Wim: Yes indeed! In fact I see space-time as resulting from the reciprocal process of Energy turning into Matter and vice versa: a space-time dynamic that happens so to speak inside the equal sign of Einstein's formula E=Mc2.
The way we humans usually describe and deal with what we sense time to be, is that we see only a watered down version of it:
  •        in the first place we see time as linearly one-dimensional and
  •        secondly we deal with time as though it is running in one direction only.
To express this limiting and limited view of time in a novel way let me say it as follows:


Intellectually we deal only with the square root of time
while
unacknowledgedly
but factually and functionally
we deal with time as a whole,
even as we are not aware of
 how
 and
that
we do it.

Lynette: The 'square root of time'? How on earth did you come up with that idea... 'square root of time'? So far that means nothing to me.

Wim: Let's look at Einstein's formula E=Mc2 again and notice that it says 'c2', which means 'speed of light squared'.
I don't think it is hard to see that the speed of light includes the notion of time: a certain distance traveled at a certain speed definitely includes the notion of time.

Time must be two dimensional or square.

From that c2 I intuited a few years ago that time in a grander sense than usually considered, must be two dimensional or square... otherwise that formula wouldn't work.
Square or rectangular... something with two directions, one direction linearly and the other one also linearly but... orthogonal to it... at a 90 degree angle so to say - although I must admit that that is clumsy way of saying it.

Lynette: I can imagine it well though, I'm thinking of a flatlander. Flatlanders (however imagined they must be) are not aware of the third dimension... the one up and down, although we-non-flatlanders know that it does exist. Similarly I can imagine that time might also have an extra dimension, that it has an extended structure, something that is... Humm... planar (?) is that a good term?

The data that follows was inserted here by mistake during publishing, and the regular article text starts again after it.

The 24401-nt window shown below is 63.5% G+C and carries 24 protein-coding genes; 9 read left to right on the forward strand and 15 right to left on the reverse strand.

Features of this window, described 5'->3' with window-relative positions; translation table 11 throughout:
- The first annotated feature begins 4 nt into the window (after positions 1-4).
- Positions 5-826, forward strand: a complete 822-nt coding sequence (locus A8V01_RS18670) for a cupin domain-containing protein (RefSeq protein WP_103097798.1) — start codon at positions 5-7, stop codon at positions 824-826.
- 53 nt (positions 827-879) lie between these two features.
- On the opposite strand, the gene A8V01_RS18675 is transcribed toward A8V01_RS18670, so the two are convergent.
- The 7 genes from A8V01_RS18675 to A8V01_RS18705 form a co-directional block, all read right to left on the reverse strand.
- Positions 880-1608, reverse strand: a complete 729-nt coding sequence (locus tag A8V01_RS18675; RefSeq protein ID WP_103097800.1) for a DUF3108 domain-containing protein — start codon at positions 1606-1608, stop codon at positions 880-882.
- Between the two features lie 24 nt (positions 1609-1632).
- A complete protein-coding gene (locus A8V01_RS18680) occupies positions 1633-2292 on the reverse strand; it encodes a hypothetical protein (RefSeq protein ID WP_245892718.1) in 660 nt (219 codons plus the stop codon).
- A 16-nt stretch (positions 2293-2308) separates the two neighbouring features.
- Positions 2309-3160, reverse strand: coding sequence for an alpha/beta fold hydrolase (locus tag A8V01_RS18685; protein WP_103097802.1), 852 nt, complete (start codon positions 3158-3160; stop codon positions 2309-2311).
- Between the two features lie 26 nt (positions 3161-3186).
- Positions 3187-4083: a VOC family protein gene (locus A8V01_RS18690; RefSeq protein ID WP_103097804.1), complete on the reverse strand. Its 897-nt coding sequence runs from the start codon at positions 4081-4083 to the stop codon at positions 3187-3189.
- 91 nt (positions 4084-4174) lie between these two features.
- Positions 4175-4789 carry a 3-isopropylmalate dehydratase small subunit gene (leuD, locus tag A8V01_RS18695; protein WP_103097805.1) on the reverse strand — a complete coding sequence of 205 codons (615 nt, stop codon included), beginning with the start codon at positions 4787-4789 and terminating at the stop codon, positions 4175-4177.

Wim: Yes, right enough to spark our intuition.
Although we shouldn't mix up scientific topics, but String Theory (particularly M theory) uses terms like 'world-line' and 'world-sheet', and their depictions (a visualization trick that represents some wonderful mathematical tightrope dancing) do come in handy to help visualize the two-dimensionality of time.
But let's not go there yet, as what I'm suggesting is only meant to be analogous.

Lynette: But it is still OK then to visualize the two dimensionality of time as a surface-like something? Square or rectangular?

Wim: Yes,  like on a horizontal plane... but hmm...time-wise.
I feel that evolution has something to do with that second temporal dimension, some kind of 'value adding' evolvement.
If time were only one-dimensional, there would simply be more of the same, a simple quantitative repetitiveness, an increase in numbers (quantity) but not in complexity (quality). It's in the complex forms of matter and life that the second temporal dimension appears to come in a special manner.
Too bad that at this point we can only be led by intuition and imagination, I hope it works reliably enough though.

Lynnette: Could it be that crystals tend to follow the one-dimensional route and that more complex structures - living things maybe - include the second time dimension?

Wim: I think you are right, but it seems to me that crystalline structures use the first dimension of time in a bi-directional way.
An English mathematician and physicist Roger Penrose has observed something like that in what unfortunately are called 'quasi crystals'. These are crystals that are built up according to a rare symmetry: a five-fold one.